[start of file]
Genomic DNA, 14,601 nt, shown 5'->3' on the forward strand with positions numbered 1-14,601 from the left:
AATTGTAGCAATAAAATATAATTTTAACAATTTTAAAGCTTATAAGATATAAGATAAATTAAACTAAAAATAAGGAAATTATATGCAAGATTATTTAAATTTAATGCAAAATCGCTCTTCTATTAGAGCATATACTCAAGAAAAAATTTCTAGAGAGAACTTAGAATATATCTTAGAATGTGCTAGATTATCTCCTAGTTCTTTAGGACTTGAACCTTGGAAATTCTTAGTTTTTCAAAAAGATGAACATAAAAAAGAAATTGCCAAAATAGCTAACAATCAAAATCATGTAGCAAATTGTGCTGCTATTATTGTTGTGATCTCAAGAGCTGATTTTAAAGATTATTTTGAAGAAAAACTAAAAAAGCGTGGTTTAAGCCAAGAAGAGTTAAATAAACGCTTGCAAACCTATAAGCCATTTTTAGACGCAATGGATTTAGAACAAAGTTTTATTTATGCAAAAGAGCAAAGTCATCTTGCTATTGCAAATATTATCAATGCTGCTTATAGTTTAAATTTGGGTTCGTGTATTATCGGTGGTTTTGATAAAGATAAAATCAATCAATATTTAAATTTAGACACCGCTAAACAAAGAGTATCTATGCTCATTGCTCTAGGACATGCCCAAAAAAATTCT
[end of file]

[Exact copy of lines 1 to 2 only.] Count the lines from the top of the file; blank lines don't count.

Genomic DNA, 14,601 nt, shown 5'->3' on the forward strand with positions numbered 1-14,601 from the left:
AATTGTAGCAATAAAATATAATTTTAACAATTTTAAAGCTTATAAGATATAAGATAAATTAAACTAAAAATAAGGAAATTATATGCAAGATTATTTAAATTTAATGCAAAATCGCTCTTCTATTAGAGCATATACTCAAGAAAAAATTTCTAGAGAGAACTTAGAATATATCTTAGAATGTGCTAGATTATCTCCTAGTTCTTTAGGACTTGAACCTTGGAAATTCTTAGTTTTTCAAAAAGATGAACATAAAAAAGAAATTGCCAAAATAGCTAACAATCAAAATCATGTAGCAAATTGTGCTGCTATTATTGTTGTGATCTCAAGAGCTGATTTTAAAGATTATTTTGAAGAAAAACTAAAAAAGCGTGGTTTAAGCCAAGAAGAGTTAAATAAACGCTTGCAAACCTATAAGCCATTTTTAGACGCAATGGATTTAGAACAAAGTTTTATTTATGCAAAAGAGCAAAGTCATCTTGCTATTGCAAATATTATCAATGCTGCTTATAGTTTAAATTTGGGTTCGTGTATTATCGGTGGTTTTGATAAAGATAAAATCAATCAATATTTAAATTTAGACACCGCTAAACAAAGAGTATCTATGCTCATTGCTCTAGGACATGCCCAAAAAAATTCT